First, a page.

Philly Study: Cleaning Vacant Land Can Significantly Reduce Crime
With roughly 40,000 empty lots in the city, the recent trial conducted by Columbia University's Mailman School of Public Health could go a long way.
File under: Reasons to make the city a little greener.
A study conducted in Philadelphia by Columbia University’s Mailman School of Public Health found that cleaning and restoring vacant land can lead to a significant reduction in overall crime in the surrounding area. With roughly 40,000 vacant lots in the city, that knowledge could go a long way.
The trial, which was published online this week in the Proceedings of the National Academy of Sciences, sought to test inexpensive methods of revitalizing vacant urban land and reducing violence and anxiety among neighbors.
Here’s how it worked: Researchers analyzed 541 vacant lots in Philadelphia that were randomly selected and assigned to either undergo inexpensive restoration or remain unchanged as a control site. Treated lots received new grass, trash and debris removal and regrading.
Crime data were gathered from police reports as well as 445 randomly sampled residents living near the lots, who were interviewed repeatedly. In addition, researches assigned anthropologists to two neighborhoods to examine potential changes to the neighborhood in greater detail. Data were analyzed 18 months before and after the restorations.
The results? Police reports indicated a 29 percent reduction in gun violence near treated lots, as well as a 22 percent decrease in burglaries and a 30 percent reduction in nuisances – things like vandalism, public drunkenness and illegal dumping – for areas below the poverty line.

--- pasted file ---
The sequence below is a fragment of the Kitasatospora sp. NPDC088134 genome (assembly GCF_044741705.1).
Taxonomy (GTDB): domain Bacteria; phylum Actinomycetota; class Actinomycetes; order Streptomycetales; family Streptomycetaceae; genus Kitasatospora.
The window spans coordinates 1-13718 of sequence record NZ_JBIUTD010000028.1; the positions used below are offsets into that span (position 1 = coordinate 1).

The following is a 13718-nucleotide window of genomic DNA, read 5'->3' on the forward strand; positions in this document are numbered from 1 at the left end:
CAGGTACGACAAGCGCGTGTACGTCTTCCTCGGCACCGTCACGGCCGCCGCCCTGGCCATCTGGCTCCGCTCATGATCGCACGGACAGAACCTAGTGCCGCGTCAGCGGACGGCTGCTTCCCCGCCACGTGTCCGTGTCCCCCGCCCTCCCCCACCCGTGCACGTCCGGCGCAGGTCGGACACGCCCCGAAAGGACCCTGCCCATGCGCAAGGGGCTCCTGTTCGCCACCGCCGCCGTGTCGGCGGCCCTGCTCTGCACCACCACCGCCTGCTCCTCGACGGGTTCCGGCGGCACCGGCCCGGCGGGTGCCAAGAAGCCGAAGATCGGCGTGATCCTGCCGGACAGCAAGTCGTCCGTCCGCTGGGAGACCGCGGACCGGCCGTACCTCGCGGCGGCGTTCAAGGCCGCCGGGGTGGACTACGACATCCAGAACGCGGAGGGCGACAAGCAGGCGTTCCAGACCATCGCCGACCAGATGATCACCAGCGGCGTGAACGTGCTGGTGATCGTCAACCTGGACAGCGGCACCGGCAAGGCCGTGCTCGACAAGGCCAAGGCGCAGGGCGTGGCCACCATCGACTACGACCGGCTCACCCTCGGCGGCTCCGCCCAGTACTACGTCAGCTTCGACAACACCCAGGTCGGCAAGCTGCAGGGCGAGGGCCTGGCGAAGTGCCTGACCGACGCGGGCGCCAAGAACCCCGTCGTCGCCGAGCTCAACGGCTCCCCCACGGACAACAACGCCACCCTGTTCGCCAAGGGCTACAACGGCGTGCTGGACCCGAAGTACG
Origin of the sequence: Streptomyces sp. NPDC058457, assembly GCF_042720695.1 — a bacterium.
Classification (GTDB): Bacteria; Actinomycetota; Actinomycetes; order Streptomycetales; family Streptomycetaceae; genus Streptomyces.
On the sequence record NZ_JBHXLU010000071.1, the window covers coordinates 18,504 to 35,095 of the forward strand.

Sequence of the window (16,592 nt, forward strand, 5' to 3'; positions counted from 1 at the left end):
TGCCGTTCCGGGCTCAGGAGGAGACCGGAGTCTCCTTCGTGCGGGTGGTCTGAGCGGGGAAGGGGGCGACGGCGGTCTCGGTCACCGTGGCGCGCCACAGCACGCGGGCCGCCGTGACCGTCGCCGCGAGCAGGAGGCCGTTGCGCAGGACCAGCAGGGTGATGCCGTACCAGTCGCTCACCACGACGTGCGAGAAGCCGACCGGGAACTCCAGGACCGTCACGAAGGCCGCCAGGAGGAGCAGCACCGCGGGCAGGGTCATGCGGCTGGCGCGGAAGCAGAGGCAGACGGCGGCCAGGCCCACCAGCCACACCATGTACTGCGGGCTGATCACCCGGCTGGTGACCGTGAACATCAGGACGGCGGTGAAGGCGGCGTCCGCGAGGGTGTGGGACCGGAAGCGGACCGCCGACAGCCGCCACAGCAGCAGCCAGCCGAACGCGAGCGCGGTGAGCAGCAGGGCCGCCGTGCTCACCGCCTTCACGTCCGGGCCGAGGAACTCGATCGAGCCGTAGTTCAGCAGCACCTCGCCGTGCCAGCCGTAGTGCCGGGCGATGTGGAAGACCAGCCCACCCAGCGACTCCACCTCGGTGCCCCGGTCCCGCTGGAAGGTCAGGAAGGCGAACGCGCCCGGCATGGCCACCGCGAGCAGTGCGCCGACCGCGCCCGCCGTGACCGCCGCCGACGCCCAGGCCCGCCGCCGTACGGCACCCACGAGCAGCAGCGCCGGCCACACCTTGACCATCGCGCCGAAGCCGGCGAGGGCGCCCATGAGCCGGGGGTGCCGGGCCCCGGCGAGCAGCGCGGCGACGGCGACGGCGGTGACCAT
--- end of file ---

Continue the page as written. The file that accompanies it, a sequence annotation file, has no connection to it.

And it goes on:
People’s impressions changed as well. Residents living near treated vacant lots reported reduced perceptions of crime, vandalism and neighborhood safety concerns. Perceptions of crime dropped by 37 percent, while vandalism dropped by 39 percent and safety concerns by 58 percent. Plus, more than 75 percent of residents said they increased their time spent relaxing and socializing outside in the neighborhood.
Dr. Charles Branas, Mailman School of Public Health chair, Epidemiology professor and lead author of the study, said researchers chose to focus specifically on quick and inexpensive greening methods that showed a high return-on-investment and encouraged residents to stay in their neighborhoods. Expensive or dramatic approaches, he said, can sometimes fail to reflect residents’ needs and produce unintended consequences, like displacement.
“Our study shows that direct changes to vacant urban spaces may hold great promise in breaking the cycle of abandonment, violence, and fear in our cities and do so in a cost-effective way that has broad, citywide scalability,” Branas said in a statement.
The study was funded by the National Institutes of Health and the Centers for Disease Control and co-authored by researchers at the University of Pennsylvania, the University of California, Los Angeles, Rutgers University and the U.S. Forest Service.